Choy toys

My refrigerator is becoming a toy chest. If this keeps up, I am going to need a spare. Mine will be stuffed to the gills after tomorrow's trip to the market. Stuffed with greens that is. So stuffed, there will hardly be room for anything else. Look at what I brought home from a tree lighting ceremony last night...

This is tatsoi and this absolutely gorgeous bunch is about as big as a wreath. I almost hate to eat it, it's so pretty, but I am sure it will all soon be history, destined for the chopping block or wok like it's cousin bok choy below...

These greens are really fun to play with and they are so flavorful that "simple" does it. A quick little sauté and they are done and ready to eat. You can chop 'em up or leave the leaves whole. I made a favorite Pad Thai the other night and a nice big scoop of sautéed bok choy as a side just hit the spot. Have you played with these greens yet? Any favorite way you prepare them?

Sesame Bok Choy

Wash and slice at least one bunch of bok choy per person. Heat a splash of oil in a sauté pan or wok (use any oil you like...olive, sesame or coconut) and sauté a little sliced garlic and fresh ginger to flavor the oil. Add in black sesame seeds and let them sauté in the oil for a few minutes, too. Toss in bok choy and cook only until wilted, about 3 minutes. I like the stems still a little crunchy. Season to taste with soy sauce (I used a mushroom one...yum!) or with rice vinegar. Some many like to add a shake of red pepper flakes or fresh black pepper.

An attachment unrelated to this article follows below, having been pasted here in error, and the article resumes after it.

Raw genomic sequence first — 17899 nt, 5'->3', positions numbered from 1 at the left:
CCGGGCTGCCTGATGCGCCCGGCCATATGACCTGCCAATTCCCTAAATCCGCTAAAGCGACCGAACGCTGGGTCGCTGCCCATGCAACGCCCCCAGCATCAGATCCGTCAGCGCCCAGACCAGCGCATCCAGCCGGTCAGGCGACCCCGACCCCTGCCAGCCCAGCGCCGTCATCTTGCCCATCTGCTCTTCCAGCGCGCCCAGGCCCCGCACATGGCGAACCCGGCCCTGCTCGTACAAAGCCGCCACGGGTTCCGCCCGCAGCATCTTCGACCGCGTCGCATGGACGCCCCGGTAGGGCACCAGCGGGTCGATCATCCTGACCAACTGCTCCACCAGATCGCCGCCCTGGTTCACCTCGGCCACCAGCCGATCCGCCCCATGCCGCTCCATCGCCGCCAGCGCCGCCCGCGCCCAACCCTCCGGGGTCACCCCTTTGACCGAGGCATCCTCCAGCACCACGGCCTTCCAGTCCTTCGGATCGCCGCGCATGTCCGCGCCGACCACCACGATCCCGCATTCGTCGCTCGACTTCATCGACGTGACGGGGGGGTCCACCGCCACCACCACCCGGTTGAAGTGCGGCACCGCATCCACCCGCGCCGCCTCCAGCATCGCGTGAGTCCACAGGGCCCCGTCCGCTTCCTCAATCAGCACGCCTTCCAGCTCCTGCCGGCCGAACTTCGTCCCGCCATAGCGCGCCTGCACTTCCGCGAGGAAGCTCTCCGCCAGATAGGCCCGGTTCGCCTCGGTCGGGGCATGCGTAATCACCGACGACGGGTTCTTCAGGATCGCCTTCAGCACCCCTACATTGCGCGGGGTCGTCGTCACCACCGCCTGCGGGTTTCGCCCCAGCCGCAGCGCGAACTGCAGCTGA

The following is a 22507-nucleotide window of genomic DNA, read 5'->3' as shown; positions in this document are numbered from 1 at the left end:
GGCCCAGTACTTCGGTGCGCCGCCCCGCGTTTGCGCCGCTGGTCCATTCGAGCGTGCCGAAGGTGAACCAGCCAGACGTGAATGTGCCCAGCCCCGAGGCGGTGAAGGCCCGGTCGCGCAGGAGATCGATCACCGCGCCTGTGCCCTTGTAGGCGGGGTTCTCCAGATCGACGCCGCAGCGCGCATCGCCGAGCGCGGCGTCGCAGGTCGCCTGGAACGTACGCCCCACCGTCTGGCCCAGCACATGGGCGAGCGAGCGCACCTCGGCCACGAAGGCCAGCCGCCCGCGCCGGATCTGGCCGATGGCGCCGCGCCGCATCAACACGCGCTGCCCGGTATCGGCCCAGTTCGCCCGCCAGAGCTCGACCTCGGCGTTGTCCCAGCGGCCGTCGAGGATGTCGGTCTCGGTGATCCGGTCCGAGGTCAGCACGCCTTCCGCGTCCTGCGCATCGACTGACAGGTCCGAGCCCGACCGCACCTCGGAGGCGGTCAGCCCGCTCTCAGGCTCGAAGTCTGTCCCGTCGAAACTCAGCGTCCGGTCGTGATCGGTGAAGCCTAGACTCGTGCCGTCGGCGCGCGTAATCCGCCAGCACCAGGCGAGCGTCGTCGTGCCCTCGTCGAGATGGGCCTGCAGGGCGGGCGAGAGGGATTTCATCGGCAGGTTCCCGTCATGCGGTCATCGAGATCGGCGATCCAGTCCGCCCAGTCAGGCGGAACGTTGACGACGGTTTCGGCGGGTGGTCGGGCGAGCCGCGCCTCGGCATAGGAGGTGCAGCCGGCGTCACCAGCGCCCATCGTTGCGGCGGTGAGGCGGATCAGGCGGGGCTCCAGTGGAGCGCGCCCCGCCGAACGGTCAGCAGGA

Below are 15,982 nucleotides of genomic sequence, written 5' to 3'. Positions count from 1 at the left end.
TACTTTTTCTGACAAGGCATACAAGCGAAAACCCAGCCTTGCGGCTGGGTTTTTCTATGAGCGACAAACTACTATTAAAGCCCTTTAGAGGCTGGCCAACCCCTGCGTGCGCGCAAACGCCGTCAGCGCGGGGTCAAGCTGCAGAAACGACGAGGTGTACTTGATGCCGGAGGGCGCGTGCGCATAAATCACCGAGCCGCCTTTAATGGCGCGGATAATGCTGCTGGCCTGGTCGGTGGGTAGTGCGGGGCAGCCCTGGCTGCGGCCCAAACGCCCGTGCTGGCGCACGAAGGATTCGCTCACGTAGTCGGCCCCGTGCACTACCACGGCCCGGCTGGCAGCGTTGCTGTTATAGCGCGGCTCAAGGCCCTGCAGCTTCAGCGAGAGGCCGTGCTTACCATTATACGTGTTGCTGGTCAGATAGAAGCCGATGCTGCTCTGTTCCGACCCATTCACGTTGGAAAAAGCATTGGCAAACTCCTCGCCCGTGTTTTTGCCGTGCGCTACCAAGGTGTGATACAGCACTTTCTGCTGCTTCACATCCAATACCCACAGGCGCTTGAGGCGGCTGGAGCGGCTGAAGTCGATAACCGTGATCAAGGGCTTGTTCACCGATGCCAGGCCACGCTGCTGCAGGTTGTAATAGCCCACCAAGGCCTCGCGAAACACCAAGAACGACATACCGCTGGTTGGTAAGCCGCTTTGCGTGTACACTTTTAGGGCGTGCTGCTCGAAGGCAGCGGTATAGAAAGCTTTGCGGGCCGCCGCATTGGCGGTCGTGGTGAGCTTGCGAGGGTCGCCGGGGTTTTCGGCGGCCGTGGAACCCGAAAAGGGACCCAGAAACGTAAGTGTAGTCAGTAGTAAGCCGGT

Obviously so set "rules" here. It's your toy! Just experiment and have fun!

Wednesday, December 5, 2012

Dirt Candy

Is the name of one of my favorite restaurants in New York ( and last week I was thrilled to read its glowing review in The New York Times. It got two stars!! The first veggie restaurant in 17 years to get such high praise. Dirt Candy is like a candy store for veggies and each dish is a playful mix of delicious tastes and textures. Just from a diner's point of view, in addition to the incredible flavors, Dirt Candy's real gift is its sense of food being all-out fun and, vegetables especially, being an adventure in humor and joy.